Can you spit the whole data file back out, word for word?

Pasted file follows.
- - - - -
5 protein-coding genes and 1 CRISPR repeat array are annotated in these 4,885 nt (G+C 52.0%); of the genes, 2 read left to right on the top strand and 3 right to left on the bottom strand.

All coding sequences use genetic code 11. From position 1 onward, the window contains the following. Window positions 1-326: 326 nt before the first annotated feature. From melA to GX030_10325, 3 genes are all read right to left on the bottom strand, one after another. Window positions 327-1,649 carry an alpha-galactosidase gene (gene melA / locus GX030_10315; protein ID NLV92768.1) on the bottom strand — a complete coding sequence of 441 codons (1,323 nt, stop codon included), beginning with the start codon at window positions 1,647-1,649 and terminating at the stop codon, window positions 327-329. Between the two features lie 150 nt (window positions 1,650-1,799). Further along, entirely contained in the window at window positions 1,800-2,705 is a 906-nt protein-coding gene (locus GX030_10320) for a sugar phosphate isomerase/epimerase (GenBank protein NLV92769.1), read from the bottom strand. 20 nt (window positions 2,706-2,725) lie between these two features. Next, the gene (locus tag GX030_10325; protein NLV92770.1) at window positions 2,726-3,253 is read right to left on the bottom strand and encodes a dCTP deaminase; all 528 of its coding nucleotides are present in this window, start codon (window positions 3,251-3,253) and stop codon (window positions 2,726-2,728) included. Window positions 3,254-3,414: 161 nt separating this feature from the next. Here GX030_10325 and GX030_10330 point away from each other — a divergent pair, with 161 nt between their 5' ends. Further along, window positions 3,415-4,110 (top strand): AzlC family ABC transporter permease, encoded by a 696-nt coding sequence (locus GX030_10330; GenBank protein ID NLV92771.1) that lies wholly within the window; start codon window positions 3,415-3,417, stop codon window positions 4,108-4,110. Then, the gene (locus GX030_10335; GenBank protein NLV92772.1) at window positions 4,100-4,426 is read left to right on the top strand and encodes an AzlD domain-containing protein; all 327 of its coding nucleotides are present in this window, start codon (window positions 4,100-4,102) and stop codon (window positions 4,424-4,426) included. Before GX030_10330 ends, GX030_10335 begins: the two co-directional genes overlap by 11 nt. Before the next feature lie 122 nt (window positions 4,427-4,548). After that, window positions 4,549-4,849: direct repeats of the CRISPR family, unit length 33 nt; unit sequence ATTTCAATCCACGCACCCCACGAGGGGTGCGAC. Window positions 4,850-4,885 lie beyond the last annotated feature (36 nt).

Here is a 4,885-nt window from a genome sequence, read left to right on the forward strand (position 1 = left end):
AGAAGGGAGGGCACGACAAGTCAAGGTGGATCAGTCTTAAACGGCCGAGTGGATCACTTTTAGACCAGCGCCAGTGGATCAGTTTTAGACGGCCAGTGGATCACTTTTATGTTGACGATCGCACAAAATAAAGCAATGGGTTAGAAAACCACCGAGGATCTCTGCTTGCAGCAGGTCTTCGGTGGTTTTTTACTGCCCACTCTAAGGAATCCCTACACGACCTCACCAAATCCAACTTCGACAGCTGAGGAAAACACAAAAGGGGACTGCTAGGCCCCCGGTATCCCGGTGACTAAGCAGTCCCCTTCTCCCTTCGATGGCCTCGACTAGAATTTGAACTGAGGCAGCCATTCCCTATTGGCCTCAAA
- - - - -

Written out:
5 protein-coding genes and 1 CRISPR repeat array are annotated in these 4,885 nt (G+C 52.0%); of the genes, 2 read left to right on the top strand and 3 right to left on the bottom strand.

All coding sequences use genetic code 11. From position 1 onward, the window contains the following. Window positions 1-326: 326 nt before the first annotated feature. From melA to GX030_10325, 3 genes are all read right to left on the bottom strand, one after another. Window positions 327-1,649 carry an alpha-galactosidase gene (gene melA / locus GX030_10315; protein ID NLV92768.1) on the bottom strand — a complete coding sequence of 441 codons (1,323 nt, stop codon included), beginning with the start codon at window positions 1,647-1,649 and terminating at the stop codon, window positions 327-329. Between the two features lie 150 nt (window positions 1,650-1,799). Further along, entirely contained in the window at window positions 1,800-2,705 is a 906-nt protein-coding gene (locus GX030_10320) for a sugar phosphate isomerase/epimerase (GenBank protein NLV92769.1), read from the bottom strand. 20 nt (window positions 2,706-2,725) lie between these two features. Next, the gene (locus tag GX030_10325; protein NLV92770.1) at window positions 2,726-3,253 is read right to left on the bottom strand and encodes a dCTP deaminase; all 528 of its coding nucleotides are present in this window, start codon (window positions 3,251-3,253) and stop codon (window positions 2,726-2,728) included. Window positions 3,254-3,414: 161 nt separating this feature from the next. Here GX030_10325 and GX030_10330 point away from each other — a divergent pair, with 161 nt between their 5' ends. Further along, window positions 3,415-4,110 (top strand): AzlC family ABC transporter permease, encoded by a 696-nt coding sequence (locus GX030_10330; GenBank protein ID NLV92771.1) that lies wholly within the window; start codon window positions 3,415-3,417, stop codon window positions 4,108-4,110. Then, the gene (locus GX030_10335; GenBank protein NLV92772.1) at window positions 4,100-4,426 is read left to right on the top strand and encodes an AzlD domain-containing protein; all 327 of its coding nucleotides are present in this window, start codon (window positions 4,100-4,102) and stop codon (window positions 4,424-4,426) included. Before GX030_10330 ends, GX030_10335 begins: the two co-directional genes overlap by 11 nt. Before the next feature lie 122 nt (window positions 4,427-4,548). After that, window positions 4,549-4,849: direct repeats of the CRISPR family, unit length 33 nt; unit sequence ATTTCAATCCACGCACCCCACGAGGGGTGCGAC. Window positions 4,850-4,885 lie beyond the last annotated feature (36 nt).

Here is a 4,885-nt window from a genome sequence, read left to right on the forward strand (position 1 = left end):
AGAAGGGAGGGCACGACAAGTCAAGGTGGATCAGTCTTAAACGGCCGAGTGGATCACTTTTAGACCAGCGCCAGTGGATCAGTTTTAGACGGCCAGTGGATCACTTTTATGTTGACGATCGCACAAAATAAAGCAATGGGTTAGAAAACCACCGAGGATCTCTGCTTGCAGCAGGTCTTCGGTGGTTTTTTACTGCCCACTCTAAGGAATCCCTACACGACCTCACCAAATCCAACTTCGACAGCTGAGGAAAACACAAAAGGGGACTGCTAGGCCCCCGGTATCCCGGTGACTAAGCAGTCCCCTTCTCCCTTCGATGGCCTCGACTAGAATTTGAACTGAGGCAGCCATTCCCTATTGGCCTCAAA